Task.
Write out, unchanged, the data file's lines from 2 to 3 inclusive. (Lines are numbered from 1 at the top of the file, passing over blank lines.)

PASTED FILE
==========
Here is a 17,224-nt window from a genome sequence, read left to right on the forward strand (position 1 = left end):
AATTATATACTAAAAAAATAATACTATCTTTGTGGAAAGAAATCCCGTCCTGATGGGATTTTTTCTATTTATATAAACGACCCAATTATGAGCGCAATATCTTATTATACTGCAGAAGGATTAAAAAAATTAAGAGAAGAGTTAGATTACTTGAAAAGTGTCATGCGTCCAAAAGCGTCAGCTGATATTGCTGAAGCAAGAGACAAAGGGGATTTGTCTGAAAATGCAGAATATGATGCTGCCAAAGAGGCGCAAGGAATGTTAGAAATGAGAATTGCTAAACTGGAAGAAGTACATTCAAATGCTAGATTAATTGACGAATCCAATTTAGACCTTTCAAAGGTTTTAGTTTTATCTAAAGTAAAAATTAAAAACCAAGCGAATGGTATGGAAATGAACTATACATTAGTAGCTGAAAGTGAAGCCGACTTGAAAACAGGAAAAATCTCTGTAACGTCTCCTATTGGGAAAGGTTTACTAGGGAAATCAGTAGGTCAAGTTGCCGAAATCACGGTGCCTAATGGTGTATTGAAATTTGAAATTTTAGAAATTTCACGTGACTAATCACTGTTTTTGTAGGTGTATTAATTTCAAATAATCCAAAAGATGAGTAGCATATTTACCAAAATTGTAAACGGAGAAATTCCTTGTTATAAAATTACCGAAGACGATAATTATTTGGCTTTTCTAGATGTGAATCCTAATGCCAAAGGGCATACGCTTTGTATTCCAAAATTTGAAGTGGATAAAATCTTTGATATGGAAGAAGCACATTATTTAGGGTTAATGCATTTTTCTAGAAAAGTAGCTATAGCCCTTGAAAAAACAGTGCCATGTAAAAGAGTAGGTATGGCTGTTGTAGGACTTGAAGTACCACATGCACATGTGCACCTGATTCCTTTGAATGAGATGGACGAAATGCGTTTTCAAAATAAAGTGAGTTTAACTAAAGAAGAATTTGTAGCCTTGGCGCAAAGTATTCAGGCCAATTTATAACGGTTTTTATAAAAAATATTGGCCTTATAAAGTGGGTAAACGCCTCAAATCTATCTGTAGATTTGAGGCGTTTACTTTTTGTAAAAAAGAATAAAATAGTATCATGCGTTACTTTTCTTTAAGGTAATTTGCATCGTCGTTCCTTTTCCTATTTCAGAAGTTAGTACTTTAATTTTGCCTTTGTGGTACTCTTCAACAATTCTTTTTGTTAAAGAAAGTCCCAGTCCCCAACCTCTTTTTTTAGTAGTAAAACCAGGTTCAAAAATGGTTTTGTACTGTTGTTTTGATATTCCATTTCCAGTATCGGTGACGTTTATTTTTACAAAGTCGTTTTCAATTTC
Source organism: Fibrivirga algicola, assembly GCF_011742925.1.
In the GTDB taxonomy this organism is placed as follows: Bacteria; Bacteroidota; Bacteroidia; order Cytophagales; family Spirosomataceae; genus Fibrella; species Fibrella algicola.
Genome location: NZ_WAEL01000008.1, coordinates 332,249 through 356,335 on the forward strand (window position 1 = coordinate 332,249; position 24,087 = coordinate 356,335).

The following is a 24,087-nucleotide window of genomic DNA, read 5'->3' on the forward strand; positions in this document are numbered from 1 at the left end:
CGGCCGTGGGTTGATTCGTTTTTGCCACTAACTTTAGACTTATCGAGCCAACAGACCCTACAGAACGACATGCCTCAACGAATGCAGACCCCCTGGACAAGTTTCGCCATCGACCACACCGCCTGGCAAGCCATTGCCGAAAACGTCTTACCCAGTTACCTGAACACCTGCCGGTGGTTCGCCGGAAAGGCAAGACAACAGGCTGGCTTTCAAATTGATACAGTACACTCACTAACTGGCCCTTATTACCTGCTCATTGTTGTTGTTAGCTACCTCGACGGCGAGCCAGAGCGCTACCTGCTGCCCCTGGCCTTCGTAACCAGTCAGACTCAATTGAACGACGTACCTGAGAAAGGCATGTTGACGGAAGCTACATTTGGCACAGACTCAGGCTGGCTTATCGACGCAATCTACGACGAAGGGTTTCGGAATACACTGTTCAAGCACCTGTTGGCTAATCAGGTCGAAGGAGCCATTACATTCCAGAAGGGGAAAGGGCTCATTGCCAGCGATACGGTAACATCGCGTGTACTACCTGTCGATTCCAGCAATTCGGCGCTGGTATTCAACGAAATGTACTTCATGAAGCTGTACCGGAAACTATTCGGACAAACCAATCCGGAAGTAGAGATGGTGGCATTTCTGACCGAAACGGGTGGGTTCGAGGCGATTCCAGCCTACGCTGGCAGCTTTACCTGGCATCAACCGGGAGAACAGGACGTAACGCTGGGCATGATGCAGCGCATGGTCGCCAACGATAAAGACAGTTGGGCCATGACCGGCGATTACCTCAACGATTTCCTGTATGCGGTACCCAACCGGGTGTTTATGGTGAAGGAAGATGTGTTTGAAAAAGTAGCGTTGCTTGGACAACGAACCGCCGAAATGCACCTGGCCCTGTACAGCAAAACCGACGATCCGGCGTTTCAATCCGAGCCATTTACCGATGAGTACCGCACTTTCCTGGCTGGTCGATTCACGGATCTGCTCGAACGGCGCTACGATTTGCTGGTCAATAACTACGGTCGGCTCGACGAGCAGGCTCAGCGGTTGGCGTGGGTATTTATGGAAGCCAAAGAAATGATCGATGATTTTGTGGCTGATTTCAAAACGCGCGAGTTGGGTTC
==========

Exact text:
AATTATATACTAAAAAAATAATACTATCTTTGTGGAAAGAAATCCCGTCCTGATGGGATTTTTTCTATTTATATAAACGACCCAATTATGAGCGCAATATCTTATTATACTGCAGAAGGATTAAAAAAATTAAGAGAAGAGTTAGATTACTTGAAAAGTGTCATGCGTCCAAAAGCGTCAGCTGATATTGCTGAAGCAAGAGACAAAGGGGATTTGTCTGAAAATGCAGAATATGATGCTGCCAAAGAGGCGCAAGGAATGTTAGAAATGAGAATTGCTAAACTGGAAGAAGTACATTCAAATGCTAGATTAATTGACGAATCCAATTTAGACCTTTCAAAGGTTTTAGTTTTATCTAAAGTAAAAATTAAAAACCAAGCGAATGGTATGGAAATGAACTATACATTAGTAGCTGAAAGTGAAGCCGACTTGAAAACAGGAAAAATCTCTGTAACGTCTCCTATTGGGAAAGGTTTACTAGGGAAATCAGTAGGTCAAGTTGCCGAAATCACGGTGCCTAATGGTGTATTGAAATTTGAAATTTTAGAAATTTCACGTGACTAATCACTGTTTTTGTAGGTGTATTAATTTCAAATAATCCAAAAGATGAGTAGCATATTTACCAAAATTGTAAACGGAGAAATTCCTTGTTATAAAATTACCGAAGACGATAATTATTTGGCTTTTCTAGATGTGAATCCTAATGCCAAAGGGCATACGCTTTGTATTCCAAAATTTGAAGTGGATAAAATCTTTGATATGGAAGAAGCACATTATTTAGGGTTAATGCATTTTTCTAGAAAAGTAGCTATAGCCCTTGAAAAAACAGTGCCATGTAAAAGAGTAGGTATGGCTGTTGTAGGACTTGAAGTACCACATGCACATGTGCACCTGATTCCTTTGAATGAGATGGACGAAATGCGTTTTCAAAATAAAGTGAGTTTAACTAAAGAAGAATTTGTAGCCTTGGCGCAAAGTATTCAGGCCAATTTATAACGGTTTTTATAAAAAATATTGGCCTTATAAAGTGGGTAAACGCCTCAAATCTATCTGTAGATTTGAGGCGTTTACTTTTTGTAAAAAAGAATAAAATAGTATCATGCGTTACTTTTCTTTAAGGTAATTTGCATCGTCGTTCCTTTTCCTATTTCAGAAGTTAGTACTTTAATTTTGCCTTTGTGGTACTCTTCAACAATTCTTTTTGTTAAAGAAAGTCCCAGTCCCCAACCTCTTTTTTTAGTAGTAAAACCAGGTTCAAAAATGGTTTTGTACTGTTGTTTTGATATTCCATTTCCAGTATCGGTGACGTTTATTTTTACAAAGTCGTTTTCAATTTC
Source organism: Fibrivirga algicola, assembly GCF_011742925.1.